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From Lisa Snyder
I was meeting with one of my team members yesterday to discuss an upcoming presentation the team will be making to our Administrative Council in two weeks. As we were talking, I realized that we really have been doing lots more than just getting comfortable with web 2.0 tools in PLP. Great things are happening and I hope you'll indulge me here as I share with you the process we've been going through.

September - October: The Early Phase

The PLP team begins to work with the tools, as per Sheryl and Will's recommendations. We find common meeting times for the upcoming year and begin developing our team. We spend our time wondering what it is we're supposed to be doing for PLP and when we're not doing that, we're having big conversations about learning. We also spend time thinking about what we're learning in PLP and how our Haverford colleagues would respond in such an environment. The distance between the two - PLP and our school community - seems almost insurmountable.

During this phase, each of us begins to build our personal learning networks. Without question, we begin to see each other as important members of our PLNs. For me, as the team leader, I felt the need to assign something to them, to give them something concrete to do. Fortunately, Sheryl and Will asked all of us (across the cohort) to join a group (Setting the Stage) and begin to dive into the 21st century skills framework. So, each member of my team took a part of the framework, studied it, and reported on it (both in one of our team meetings and in the PLP Setting the Stage group.)

It became apparent to me early on in this process that we needed to communicate our PLP experience to our colleagues. Having decided on our project - creating a professional development plan for our school about 21st century learning - I realized that, in order for my team to be sucessful in that effort, we needed to show our administrative team what we were doing. I also wanted our Board of Trustees to be able to learn some of what we were doing. I guess you could think of this as the "marketing" part of our experience. As a team leader, I feel responsible for marketing to our constituencies both what we're doing in PLP, and what we intend to do with professional development.

I decided that we could use the ADVIS PLP Wiki for some of our communication, so I asked my team members to respond to a prompt on the Wiki. I felt that asking the team to reflect on their experiences was an important part of our learning, as well as a very powerful way to tell our story. The entries from my team in our Wiki space are amazing! (We've just added more content, so check it out.)

November - Project Planning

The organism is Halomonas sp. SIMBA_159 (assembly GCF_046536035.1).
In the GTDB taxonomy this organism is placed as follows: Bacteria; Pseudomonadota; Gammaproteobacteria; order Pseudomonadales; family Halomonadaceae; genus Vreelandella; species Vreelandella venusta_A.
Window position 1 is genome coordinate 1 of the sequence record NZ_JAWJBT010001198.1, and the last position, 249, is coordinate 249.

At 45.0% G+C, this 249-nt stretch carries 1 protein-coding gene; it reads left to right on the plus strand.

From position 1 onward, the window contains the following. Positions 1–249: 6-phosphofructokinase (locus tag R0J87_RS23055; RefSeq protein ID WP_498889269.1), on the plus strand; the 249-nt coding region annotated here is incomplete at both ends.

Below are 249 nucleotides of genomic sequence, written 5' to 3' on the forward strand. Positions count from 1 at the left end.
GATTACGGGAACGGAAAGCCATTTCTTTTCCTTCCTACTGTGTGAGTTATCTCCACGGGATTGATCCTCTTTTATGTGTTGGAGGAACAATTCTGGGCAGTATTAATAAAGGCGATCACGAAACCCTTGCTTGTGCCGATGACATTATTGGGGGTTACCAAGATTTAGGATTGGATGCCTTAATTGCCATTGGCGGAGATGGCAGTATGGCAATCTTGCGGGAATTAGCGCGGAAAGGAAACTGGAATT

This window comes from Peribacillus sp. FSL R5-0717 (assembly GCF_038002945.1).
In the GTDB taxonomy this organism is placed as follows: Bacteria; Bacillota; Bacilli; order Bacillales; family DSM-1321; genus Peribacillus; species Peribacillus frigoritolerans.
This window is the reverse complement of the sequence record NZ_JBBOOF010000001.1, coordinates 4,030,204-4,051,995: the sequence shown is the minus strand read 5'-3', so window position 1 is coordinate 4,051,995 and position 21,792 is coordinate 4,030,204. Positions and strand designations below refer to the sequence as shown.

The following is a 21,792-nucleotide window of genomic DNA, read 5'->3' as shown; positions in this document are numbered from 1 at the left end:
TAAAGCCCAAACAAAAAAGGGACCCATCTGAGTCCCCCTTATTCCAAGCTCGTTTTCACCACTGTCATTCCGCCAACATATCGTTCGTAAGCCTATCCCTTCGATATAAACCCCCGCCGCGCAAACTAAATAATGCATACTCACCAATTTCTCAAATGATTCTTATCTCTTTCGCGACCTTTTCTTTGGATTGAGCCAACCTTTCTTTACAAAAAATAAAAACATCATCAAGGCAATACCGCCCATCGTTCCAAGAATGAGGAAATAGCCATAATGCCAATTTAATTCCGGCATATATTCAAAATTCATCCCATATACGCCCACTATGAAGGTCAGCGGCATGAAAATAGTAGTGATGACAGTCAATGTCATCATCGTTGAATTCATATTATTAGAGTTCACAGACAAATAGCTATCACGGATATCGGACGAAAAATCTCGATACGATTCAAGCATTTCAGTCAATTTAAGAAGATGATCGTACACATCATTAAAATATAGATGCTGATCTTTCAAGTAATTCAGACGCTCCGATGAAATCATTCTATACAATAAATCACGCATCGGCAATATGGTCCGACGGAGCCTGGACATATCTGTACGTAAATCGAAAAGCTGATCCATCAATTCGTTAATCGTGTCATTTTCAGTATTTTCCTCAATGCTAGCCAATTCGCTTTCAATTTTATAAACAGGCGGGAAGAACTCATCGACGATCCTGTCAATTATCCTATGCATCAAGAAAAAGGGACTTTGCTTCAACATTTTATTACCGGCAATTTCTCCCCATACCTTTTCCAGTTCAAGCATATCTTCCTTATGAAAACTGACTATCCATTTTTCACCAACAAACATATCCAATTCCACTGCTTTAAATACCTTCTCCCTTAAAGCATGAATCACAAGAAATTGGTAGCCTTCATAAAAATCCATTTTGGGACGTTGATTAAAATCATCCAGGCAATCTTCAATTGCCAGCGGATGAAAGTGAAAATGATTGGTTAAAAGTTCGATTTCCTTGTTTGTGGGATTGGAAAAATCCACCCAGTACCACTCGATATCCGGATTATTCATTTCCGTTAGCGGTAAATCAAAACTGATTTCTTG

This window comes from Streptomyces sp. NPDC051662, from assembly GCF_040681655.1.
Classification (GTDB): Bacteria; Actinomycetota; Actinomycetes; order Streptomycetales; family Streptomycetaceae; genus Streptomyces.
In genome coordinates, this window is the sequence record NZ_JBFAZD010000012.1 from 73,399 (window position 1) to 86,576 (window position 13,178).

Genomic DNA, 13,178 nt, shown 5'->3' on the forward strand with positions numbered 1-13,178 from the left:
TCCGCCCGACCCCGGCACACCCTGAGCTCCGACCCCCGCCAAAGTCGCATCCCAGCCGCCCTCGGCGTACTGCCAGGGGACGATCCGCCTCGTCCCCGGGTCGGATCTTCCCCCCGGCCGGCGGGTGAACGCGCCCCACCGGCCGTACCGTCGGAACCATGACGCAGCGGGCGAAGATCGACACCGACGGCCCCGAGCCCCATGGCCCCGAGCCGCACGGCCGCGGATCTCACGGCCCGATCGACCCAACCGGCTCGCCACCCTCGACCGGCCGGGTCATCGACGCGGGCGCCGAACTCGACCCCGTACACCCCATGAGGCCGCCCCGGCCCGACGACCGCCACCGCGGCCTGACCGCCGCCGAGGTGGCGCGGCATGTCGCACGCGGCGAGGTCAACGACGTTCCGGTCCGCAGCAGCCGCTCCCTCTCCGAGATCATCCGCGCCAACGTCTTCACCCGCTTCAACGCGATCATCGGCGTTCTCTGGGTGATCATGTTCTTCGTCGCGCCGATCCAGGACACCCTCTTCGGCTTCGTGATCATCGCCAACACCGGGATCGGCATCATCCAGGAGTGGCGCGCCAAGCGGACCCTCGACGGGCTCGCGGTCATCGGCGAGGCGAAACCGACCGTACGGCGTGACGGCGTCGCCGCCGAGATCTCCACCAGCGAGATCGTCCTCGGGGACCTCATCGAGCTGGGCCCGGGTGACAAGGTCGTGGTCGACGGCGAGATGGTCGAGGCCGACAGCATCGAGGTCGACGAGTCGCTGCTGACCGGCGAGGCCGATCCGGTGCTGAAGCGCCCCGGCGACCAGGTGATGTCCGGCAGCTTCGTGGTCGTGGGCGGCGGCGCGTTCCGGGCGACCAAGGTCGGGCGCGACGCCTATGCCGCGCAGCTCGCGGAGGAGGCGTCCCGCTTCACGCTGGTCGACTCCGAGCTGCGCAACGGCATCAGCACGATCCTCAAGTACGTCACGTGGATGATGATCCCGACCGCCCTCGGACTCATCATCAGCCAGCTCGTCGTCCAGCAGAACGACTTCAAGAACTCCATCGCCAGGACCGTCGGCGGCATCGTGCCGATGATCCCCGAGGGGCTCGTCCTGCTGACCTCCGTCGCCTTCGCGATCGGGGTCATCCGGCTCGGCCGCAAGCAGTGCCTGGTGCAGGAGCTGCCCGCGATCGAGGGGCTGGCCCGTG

After our second Elluminate session, we set to working on our professional development project. In our Team Haverford group on this ning, the team is developing the project through a specific decision-making model that we use all over the school. (A colleague and I have facilitated several curricular discussions with this model and it's been very useful.) In our team space on the ning, I asked team members to think about the values we hold with regard to 21st century learning and what we would want our teachers to know. I also asked for alternatives that would get us moving toward our values. (Note: Our next team meeting, Jan. 9, will include time to narrow our values and alternatives and, from that, we can begin to frame the project.)

November - December: Getting the Word Out

My own marketing efforts continue through this phase. I started having regular conversations with some of my administrative colleagues, our Dean of Faculty, and our Academic Dean. The Academic Dean, who is charged with overseeing our curriculum mapping initiative, and who also happens to be a great example of a life-long learner, attends one of our meetings. I asked him to join us because I wanted input for both our culminating PLP project and for our next steps for getting the word out. At the same time, I described to him the PLP ning and how great it is for facilitating conversations. The next day, I get an e-mail from him, asking me to look at the ning he created for Haverford folks to discuss curriculum mapping, our decision-making initiative, and some other school-wide initiatives. The word really is spreading!

At our final meeting before break, with the Academic Dean in attendance, we discuss the best ways to explain/market/communicate/excite our Haverford community. We decided on a presentation to the administration as our first step and set about brainstorming how to present all of it - our personal transformations, our understanding of 21st century learning, and our plans for a professional development plan.

With a stroke of genius, one of our members suggested that we create a curriculum map about PLP. Our Academic Dean was immediately on board and, while it was initially hard to imagine how we would map this experience, we decided that it was the best way for us to market this to our community. In our curriculum map, we could address all of the components of the PLP experience that we wanted to communicate to our colleagues (the personal learning we experienced, the tools we're using, and the project we're creating.)